All employees are also entitled to take a reasonable amount of (unpaid) time off work to deal with an emergency or unexpected situation involving a dependant.
Rights to parental leave and time off for dependants
Employees – both mothers and fathers – who have completed one year’s service with their employers are entitled to 18 weeks’ (unpaid) parental leave to care for their child. Parental leave can usually be taken up to a child’s 18th birthday. This is called “ordinary” or unpaid parental leave.
A right for fathers and partners to take time off to attend ante-natal appointments
This new right came into force on 1st October 2014 and is for up to 2 occasions for a maximum of 6.5 hours each time (although employers can be more generous with time off if they wanted to).
For the new right to apply, you must have a “qualifying relationship” with the pregnant woman, namely be the expectant father or partner (including same sex) of a pregnant woman. Partner includes spouse or civil partner to the pregnant woman and a person (of either sex) in a long-term relationship with her.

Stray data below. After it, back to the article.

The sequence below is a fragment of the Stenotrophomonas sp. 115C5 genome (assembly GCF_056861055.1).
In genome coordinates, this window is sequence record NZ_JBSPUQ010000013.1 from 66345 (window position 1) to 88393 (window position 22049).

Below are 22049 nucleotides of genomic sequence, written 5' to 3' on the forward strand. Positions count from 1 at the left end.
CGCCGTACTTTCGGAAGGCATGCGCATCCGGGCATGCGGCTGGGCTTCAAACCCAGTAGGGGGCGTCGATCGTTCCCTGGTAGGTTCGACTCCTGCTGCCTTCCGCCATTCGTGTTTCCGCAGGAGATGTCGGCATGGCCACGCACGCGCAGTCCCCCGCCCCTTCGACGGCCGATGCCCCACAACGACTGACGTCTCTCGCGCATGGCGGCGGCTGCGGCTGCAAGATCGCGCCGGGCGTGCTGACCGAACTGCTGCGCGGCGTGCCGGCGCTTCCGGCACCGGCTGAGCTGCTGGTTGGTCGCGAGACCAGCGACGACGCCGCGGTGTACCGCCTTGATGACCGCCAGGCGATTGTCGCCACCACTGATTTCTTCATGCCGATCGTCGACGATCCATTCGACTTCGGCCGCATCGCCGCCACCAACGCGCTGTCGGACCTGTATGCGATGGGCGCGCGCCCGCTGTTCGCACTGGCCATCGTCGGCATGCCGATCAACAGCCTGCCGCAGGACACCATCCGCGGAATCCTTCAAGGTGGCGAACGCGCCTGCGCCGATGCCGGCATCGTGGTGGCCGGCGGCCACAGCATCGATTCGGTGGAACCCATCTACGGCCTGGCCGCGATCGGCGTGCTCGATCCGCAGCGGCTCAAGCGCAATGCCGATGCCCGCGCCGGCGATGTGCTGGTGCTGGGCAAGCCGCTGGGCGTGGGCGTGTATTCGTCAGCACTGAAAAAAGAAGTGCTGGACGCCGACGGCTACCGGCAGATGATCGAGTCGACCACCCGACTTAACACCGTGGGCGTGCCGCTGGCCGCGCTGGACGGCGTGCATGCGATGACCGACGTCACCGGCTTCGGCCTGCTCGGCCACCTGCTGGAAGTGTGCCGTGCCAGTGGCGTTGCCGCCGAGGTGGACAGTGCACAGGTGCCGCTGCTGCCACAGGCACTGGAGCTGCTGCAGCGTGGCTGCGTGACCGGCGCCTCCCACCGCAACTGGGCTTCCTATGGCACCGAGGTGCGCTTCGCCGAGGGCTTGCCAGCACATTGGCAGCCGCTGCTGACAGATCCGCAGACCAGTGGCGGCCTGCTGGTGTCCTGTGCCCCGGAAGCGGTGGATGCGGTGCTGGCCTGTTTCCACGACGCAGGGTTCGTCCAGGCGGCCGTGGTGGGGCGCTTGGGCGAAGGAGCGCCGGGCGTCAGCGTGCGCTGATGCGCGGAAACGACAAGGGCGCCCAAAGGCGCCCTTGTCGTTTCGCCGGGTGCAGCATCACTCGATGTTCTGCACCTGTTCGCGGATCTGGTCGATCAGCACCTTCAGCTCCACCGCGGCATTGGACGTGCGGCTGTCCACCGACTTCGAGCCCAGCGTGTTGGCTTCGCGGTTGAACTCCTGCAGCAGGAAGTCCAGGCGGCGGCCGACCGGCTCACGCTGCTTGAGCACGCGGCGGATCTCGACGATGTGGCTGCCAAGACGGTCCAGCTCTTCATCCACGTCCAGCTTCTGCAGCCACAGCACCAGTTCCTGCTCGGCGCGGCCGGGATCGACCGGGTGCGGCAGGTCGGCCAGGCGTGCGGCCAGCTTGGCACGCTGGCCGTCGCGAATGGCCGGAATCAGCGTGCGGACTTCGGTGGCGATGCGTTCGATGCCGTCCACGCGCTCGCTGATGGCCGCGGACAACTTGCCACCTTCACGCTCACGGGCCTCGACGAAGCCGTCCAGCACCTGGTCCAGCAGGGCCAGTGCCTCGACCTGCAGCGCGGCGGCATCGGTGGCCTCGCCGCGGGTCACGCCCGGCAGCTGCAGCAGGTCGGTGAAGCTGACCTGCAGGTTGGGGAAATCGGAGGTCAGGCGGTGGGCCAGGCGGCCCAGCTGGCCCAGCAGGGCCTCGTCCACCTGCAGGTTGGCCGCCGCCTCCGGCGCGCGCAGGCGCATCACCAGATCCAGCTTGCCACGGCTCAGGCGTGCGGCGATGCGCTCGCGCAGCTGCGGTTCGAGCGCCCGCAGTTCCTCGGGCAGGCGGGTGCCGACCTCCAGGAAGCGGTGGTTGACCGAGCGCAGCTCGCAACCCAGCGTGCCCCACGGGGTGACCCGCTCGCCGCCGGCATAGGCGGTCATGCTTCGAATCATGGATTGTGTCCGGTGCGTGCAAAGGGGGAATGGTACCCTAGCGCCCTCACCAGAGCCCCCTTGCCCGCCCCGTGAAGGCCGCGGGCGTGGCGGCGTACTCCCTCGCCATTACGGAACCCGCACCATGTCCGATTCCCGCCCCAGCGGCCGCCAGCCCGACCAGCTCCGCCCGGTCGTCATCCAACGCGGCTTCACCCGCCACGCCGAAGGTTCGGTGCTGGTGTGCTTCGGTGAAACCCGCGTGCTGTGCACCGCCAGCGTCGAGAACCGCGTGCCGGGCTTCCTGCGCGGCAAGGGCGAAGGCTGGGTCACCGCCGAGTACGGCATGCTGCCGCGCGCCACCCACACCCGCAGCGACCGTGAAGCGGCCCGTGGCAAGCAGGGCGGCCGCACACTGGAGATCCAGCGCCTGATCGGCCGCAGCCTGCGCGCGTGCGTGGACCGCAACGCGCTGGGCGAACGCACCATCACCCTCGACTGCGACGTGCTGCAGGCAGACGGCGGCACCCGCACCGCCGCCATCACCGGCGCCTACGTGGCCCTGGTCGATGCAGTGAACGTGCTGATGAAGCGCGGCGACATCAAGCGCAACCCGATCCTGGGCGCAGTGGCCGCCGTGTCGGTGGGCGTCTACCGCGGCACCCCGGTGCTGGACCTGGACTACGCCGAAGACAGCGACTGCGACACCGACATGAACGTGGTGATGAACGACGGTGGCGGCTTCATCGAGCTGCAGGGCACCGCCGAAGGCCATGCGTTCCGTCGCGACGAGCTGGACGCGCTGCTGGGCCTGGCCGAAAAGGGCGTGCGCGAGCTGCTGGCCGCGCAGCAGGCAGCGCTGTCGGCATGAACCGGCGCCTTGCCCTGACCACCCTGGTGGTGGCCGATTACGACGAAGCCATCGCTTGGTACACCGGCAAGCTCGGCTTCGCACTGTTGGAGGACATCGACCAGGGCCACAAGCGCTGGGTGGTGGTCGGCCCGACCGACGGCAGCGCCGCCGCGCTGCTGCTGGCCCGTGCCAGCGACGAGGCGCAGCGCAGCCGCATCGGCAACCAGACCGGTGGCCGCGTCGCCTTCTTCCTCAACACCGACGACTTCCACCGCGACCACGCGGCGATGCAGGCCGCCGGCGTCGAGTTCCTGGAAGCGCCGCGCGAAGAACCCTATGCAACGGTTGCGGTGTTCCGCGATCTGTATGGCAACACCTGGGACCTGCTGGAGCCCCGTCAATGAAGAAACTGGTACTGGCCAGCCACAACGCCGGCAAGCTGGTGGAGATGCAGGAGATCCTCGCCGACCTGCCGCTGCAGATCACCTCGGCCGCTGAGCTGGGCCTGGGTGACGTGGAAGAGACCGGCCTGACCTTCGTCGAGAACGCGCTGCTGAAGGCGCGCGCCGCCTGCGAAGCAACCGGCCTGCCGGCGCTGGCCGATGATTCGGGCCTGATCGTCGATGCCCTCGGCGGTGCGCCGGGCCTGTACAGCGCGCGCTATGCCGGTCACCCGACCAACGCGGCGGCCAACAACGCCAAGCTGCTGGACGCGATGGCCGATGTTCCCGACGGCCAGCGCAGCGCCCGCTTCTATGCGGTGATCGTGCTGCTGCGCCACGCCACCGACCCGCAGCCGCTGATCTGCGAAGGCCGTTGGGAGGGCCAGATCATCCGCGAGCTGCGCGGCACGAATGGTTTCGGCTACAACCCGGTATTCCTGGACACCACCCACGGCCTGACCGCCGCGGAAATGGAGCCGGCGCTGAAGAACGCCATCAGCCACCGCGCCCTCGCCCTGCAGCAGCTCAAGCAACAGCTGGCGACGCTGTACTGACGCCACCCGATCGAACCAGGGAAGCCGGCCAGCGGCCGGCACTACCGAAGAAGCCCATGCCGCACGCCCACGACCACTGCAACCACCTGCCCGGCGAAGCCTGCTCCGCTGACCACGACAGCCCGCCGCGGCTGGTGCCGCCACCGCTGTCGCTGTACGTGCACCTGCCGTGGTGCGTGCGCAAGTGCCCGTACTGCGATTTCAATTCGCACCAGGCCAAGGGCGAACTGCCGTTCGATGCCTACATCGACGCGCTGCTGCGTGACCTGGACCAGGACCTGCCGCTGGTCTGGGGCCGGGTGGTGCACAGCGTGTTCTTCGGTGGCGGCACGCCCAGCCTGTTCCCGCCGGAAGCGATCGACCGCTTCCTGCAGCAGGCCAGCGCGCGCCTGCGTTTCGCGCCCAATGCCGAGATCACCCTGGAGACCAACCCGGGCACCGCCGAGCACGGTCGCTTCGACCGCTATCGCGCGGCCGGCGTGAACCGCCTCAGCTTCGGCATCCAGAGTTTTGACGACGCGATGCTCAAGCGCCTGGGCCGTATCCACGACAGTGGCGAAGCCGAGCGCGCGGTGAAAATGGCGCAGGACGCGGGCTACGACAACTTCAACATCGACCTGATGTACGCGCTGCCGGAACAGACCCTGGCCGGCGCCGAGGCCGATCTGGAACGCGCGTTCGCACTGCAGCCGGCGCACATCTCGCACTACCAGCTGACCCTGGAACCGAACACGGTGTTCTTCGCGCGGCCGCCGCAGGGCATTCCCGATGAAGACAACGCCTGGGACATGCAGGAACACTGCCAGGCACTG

There is no qualifying period for this right, so you are entitled to the same from the first day you start employment. If you are dismissed or disciplined because of your request for time off to attend an ante-natal clinic, you could have a claim for unfair or constructive dismissal.
Shared parental leave
From 1st December 2014, Shared Parental Leave has become law.
Shared Parental Pay
As from 6 April 2022, Statutory Shared Parental Pay is paid at £172.48 or 90% of your average weekly earnings (whichever is lower).